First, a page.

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   Table of Contents      
ORIGINAL ARTICLE
Year : 2014  |  Volume : 62  |  Issue : 2  |  Page : 130-135

Successful transportation of human corneal endothelial tissues without cool preservation in varying Indian tropical climatic conditions and in vitro cell expansion using a novel polymer


1 Darshan Eye Clinic and Surgical Centre, Chennai, India
2 The Mary-Yoshio Translational Hexagon (MYTH), Nichi-In Centre for Regenerative Medicine, Chennai, India
3 The Light Eye Hospital, Dharmapuri, India
4 Aditya Jyot Eye Hospital, Mumbai, India
5 Department of Ophthalmology, Shah Satnamji Hospital, Sirsa, India
6 Polymer Engineering Lab, Waseda University, Tokyo, Japan
7 II Department of Surgery, Yamanashi University - School of Medicine, Chuo, Japan
8 The Mary-Yoshio Translational Hexagon (MYTH), Nichi-In Centre for Regenerative Medicine; Hope Foundation, Chennai, India
9 The Mary-Yoshio Translational Hexagon (MYTH), Nichi-In Centre for Regenerative Medicine, Chennai, India; II Department of Surgery, Yamanashi University - School of Medicine, Chuo, Japan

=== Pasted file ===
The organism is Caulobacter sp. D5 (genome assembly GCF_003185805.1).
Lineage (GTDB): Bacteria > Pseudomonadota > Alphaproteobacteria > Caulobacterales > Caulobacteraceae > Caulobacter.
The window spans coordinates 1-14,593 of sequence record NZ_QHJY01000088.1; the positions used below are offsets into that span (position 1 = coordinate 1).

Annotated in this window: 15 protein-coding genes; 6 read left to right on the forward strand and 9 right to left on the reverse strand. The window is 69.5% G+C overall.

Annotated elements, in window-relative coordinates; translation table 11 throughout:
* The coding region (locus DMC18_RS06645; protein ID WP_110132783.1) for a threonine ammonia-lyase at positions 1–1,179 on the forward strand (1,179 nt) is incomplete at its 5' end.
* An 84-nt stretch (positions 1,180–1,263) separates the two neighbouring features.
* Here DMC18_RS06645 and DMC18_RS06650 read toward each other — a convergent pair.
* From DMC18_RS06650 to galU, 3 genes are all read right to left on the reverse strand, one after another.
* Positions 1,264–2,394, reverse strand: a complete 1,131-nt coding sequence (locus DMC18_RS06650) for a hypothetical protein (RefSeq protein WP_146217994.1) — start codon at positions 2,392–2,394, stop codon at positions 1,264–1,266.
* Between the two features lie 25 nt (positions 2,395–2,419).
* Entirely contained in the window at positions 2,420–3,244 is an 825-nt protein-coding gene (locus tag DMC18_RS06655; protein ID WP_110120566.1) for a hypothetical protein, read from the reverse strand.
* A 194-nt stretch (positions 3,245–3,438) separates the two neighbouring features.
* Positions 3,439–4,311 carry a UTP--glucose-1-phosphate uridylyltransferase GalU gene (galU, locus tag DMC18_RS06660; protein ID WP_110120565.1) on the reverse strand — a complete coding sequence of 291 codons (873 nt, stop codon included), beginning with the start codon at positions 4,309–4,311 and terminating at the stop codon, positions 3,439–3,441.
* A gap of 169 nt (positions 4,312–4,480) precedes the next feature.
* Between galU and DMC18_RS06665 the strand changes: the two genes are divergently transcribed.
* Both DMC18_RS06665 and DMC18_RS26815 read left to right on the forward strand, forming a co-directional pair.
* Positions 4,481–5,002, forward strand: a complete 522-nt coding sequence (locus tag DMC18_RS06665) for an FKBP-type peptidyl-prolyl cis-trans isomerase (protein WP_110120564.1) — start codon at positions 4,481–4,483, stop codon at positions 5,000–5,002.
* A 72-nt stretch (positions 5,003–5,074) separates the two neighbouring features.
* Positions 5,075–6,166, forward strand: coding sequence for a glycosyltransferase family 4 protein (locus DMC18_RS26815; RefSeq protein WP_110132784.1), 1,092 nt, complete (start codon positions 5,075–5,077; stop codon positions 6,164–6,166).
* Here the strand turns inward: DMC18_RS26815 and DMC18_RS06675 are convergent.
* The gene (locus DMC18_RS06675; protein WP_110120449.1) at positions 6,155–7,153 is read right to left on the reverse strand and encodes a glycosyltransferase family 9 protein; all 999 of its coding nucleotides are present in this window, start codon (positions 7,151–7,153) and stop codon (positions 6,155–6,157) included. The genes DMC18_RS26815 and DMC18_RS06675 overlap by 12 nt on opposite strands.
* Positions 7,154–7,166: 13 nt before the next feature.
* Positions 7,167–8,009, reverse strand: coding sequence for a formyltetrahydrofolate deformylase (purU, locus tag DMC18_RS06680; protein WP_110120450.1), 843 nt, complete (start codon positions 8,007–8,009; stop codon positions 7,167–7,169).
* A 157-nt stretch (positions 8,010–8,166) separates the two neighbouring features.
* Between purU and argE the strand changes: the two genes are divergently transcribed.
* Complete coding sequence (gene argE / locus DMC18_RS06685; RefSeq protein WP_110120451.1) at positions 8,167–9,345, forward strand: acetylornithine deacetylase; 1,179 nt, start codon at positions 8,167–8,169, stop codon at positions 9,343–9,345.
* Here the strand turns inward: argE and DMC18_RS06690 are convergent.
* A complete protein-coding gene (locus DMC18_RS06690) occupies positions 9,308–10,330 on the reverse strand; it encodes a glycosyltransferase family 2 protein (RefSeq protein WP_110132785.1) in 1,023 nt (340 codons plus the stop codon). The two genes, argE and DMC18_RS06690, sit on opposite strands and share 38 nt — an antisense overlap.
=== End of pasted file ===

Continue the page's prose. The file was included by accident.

Date of Submission30-Jan-2012
Date of Acceptance15-Oct-2013
Date of Web Publication11-Mar-2014

Correspondence Address:
Samuel J K Abraham
The Mary-Yoshio Translational Hexagon (MYTH), Nichi-In Centre for Regenerative Medicine (NCRM), PB 1262, Chennai - 600034, Tamil Nadu. India

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Source of Support: The authors thank M/S Hope Foundation (Trust), India for funding the study, M/S Chennai Cell Cluster for technical advice and Ms. Eiko Amemiya for her secretarial assistance., Conflict of Interest: The authors Dr. Yuichi Mori and Dr. Hiroshi Yoshioka are share holders in the Mebiol Inc., Japan, manufacturers of one of the ingredients of the preservation cocktail.